Review: Anil’s Ghost, by Michael Ondaatje

Anil's GhostAnil’s Ghost by Michael Ondaatje
My rating: 5 of 5 stars

Ondaatje is a master of subtlety, of the ambiguity of life, of the grey that washes extreme situations. He is at his best in Anil’s Ghost.

The story itself is a simple one: a woman (Anil) searches for the identity of a skeleton she finds when on an international human rights mission in war ravaged Sri Lanka. But as with most stories Ondaatje tells, simplicity becomes weighted with the emotional enganglements of both political and personal history. There is a conversation beneath the dialogue, a narrative never told but eloquent in its silence.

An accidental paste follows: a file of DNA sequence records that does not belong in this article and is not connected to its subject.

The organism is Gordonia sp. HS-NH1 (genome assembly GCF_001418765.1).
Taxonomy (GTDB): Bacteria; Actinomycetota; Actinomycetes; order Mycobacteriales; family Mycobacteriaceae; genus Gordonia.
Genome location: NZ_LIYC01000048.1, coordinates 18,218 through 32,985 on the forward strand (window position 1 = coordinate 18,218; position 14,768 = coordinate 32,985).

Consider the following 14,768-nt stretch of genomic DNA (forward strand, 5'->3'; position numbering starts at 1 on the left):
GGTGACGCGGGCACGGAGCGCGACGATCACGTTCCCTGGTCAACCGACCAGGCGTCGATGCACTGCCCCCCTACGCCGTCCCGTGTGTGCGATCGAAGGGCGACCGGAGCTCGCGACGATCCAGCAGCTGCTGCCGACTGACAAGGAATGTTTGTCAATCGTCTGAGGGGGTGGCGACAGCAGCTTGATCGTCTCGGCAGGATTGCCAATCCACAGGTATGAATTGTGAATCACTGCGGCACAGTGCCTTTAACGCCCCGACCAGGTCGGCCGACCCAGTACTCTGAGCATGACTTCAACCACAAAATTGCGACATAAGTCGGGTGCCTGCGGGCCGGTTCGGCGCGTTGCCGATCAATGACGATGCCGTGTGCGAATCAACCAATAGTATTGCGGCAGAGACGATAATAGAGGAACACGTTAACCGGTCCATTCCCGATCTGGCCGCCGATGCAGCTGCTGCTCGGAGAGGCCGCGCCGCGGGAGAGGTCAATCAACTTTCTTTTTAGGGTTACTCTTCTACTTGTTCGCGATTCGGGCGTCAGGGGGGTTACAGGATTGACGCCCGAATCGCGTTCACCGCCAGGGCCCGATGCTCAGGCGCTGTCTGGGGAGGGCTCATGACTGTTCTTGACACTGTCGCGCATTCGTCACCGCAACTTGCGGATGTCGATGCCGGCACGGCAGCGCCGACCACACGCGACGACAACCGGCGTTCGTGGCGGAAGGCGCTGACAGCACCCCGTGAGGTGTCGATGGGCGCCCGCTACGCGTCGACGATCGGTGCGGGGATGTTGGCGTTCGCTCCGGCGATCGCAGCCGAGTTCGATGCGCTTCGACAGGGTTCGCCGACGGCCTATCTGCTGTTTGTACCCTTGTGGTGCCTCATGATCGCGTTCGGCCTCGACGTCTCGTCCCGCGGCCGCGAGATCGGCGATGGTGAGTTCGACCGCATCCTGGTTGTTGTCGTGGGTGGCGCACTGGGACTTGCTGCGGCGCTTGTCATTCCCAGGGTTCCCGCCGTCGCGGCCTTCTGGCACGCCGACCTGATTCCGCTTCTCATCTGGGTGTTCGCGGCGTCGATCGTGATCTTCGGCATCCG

In some ways, I was reminded of Geoff Ryman’s The King’s Last Song. There is that same sense of a country unable to celebrate its vibrant history, left only with silent screams of those slaughtered on the altar of political expedience, and their ghosts. There is an eeriness in the environment Ondaatje creates.

Deserving of it accolades, Anil’s Ghost is a masterpiece.

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